'On the day I left, when I sought refuge, there was not one available space nearby. Refuges are underfunded, under resourced and under-staffed. Abused and often very disturbed women are wandering around without purpose. It is so tragic that when they have been through so much and been so brave, they are rewarded with a void. No wonder there is a pall of doom hanging over the place and they return to what is at least familiar.'
In what seemed like a spiritual desert, one woman found hope and support in the pages of our Survivors' Handbook. This is the email that sparked our initiative to supply every refuge in the UK with a Restored handbook.
My experience in the refuge is probably typical, especially in Covid. The boxes are ticked of course, you have a caseworker, but few activities are arranged. Traumatised women sit together chain-smoking and are often secretly still in touch with their perpetrator, who will be in the 'Persuader' phase of his abuse and employing it with zeal.
During my months in the refuge, I witnessed two women return to 'perps' and one leave the refuge for a private let. The rest seemed to be languishing in a purgatory of sorts waiting for social housing, whilst perpetrators continue to live in the house they fled. Some had been there for over a year. I was lucky in that I have a solution- based approach and this kicked in, enabling me to temporarily override the horror and utilise the services available to me - and faith.
Abuse is cyclical and, as anyone knows from childhood, getting off a whirling merry-go-round is a dangerous affair. Sometimes it is better to cling on for dear life and hope it slows down enough for you to make that leap. In a refuge, if staff are not proactive enough in trying to slow the merry-go-round (which is what they are employed to do) most will just cling on, as they do not have another option.
'Love is patient and kind. We survivors of abuse have had ample and daily examples of what love is not...'
— anonymous survivor —
In prisons there are chaplains, where those who are without hope can find comfort and seek redemption. In my refuge, however, there was none of this spiritual support in all the months I was there; no Wi-Fi, no Zoom, no church visitor. Being able to connect relies on an individual with a phone, and if you already have faith you will strive to make this happen. If you have lost your faith or have not explored it yet, there is precious little to encourage you to do so.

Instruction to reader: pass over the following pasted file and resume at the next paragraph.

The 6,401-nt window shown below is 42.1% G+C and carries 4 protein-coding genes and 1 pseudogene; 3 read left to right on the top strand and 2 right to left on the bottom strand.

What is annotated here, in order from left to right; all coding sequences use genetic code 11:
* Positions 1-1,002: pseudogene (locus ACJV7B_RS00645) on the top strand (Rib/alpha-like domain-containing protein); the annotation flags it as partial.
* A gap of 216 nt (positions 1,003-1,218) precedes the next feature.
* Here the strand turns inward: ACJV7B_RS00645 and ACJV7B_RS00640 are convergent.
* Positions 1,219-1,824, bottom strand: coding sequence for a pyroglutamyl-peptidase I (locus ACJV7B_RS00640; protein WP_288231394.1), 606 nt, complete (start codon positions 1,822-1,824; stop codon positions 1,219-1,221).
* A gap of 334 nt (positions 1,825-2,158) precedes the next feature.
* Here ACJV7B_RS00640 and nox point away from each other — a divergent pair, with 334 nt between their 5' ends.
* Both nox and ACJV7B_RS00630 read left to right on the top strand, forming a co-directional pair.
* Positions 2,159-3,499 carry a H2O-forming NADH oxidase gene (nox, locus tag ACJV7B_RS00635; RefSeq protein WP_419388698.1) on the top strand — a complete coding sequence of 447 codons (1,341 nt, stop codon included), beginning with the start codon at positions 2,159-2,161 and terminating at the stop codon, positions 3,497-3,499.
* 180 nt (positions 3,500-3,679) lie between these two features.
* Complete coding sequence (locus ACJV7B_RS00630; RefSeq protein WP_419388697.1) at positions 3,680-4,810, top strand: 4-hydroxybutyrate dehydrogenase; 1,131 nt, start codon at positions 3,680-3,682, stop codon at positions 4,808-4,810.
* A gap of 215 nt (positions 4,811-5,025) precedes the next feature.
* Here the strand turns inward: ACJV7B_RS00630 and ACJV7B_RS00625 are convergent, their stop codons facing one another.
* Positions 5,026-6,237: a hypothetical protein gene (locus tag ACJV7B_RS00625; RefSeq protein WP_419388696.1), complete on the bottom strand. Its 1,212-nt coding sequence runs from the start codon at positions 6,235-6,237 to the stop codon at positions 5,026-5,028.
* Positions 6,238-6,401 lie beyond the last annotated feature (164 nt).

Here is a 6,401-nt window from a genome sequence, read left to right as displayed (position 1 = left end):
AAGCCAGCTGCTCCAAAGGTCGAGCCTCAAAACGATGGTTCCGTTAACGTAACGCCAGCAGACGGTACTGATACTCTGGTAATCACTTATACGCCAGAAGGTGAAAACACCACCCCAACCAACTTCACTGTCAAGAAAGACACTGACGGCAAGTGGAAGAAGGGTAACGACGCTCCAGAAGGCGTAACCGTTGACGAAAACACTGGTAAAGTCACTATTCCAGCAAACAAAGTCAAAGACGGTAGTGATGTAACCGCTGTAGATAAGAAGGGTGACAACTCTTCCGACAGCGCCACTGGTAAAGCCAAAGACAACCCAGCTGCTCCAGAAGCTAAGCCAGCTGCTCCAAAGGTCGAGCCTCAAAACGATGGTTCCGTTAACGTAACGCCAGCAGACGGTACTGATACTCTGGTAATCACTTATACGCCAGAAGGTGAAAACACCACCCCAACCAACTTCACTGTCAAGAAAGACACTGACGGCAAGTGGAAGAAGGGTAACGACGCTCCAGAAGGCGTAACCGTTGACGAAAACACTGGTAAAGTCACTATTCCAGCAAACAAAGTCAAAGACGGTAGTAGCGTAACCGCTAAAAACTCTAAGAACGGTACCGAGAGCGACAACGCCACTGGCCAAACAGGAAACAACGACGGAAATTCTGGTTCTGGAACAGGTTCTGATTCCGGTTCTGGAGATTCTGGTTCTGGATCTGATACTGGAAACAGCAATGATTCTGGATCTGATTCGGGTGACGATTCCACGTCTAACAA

Again, I was lucky. I met a Christian in the refuge who told me about her church, so I decided to watch the service on my phone. I have continued to do so and have experienced God's grace through kindness and support. As yet, I have not been asked to forgive. I'm sure I would be affronted if I was, but the chapter on forgiveness in Restored’s Survivors' Handbook has helped me so much - thank you.
When someone has dismantled you, forgiveness is too difficult to comprehend. The task at hand is to try to mend what is broken. There is an order to this, it is nuanced, and you are right where God wants you to be. God does not want other people forcing their view on you, and this chapter has highlighted for me that church and well-meaning church members can and do get it wrong.
What feels right at this time is kindness. Love is patient and kind, and we survivors of abuse have had ample and daily examples of what love is not, as well as the indignity of having to suck it up. We have very little bandwidth for more of the same. Guilt-tripping or frightening us into an action we are not ready for is not what God wants for us.
'Before, I too felt so isolated and alone, but now I feel Jesus is with me every day.'
— anonymous survivor —
I am still flying into the air every time the doorbell rings. I have fled over 200 miles and am now in a part of the country where everything is unfamiliar. People are friendly but naturally quite loud, and I mistake it for anger. In fact, I mistake everything for anger! I feel like I am in a cocoon in my new little flat. There is a fluffy little dog next door who clearly has separation anxiety and a grating yap - poor thing, how he suffers when he is alone! Before, I too felt so isolated and alone, but now I feel Jesus is with me every day; I talk with him, I pray, I read, I eat, I sleep.
I have spoken to a counsellor who says I have PTSD, which I fear might not ever go away. I have left my home, my job, and given my dear dog away. However, when you lose something you gain something, and my faith has been restored so I am full of gratitude. I am hopeful about my life now, which is a blessing.
I want to thank Restored for creating such an insightful handbook for survivors. This is a powerful publication, beautifully written, and needs wider distribution. I have found my faith and hope – I’m not unique. Wouldn’t it be fantastic if this book led others in the direction that I’m now headed?
Thanks for the book - I'm going to lend it to my friend to read!
Give a gift of hope
One really practical way that you can begin to restore dignity and hope is through gifting a woman with our Survivors' Handbook. We would love to see a handbook in every refuge in the country and we're working to this become a reality. But, we need your support to get there. We’re raising funds to enable us to donate hundreds of copies of the Handbook. Can you donate to help us change the story for survivors of domestic abuse in refuges across the country?
Just £5 can help us provide a woman with a Handbook, and help to change her story.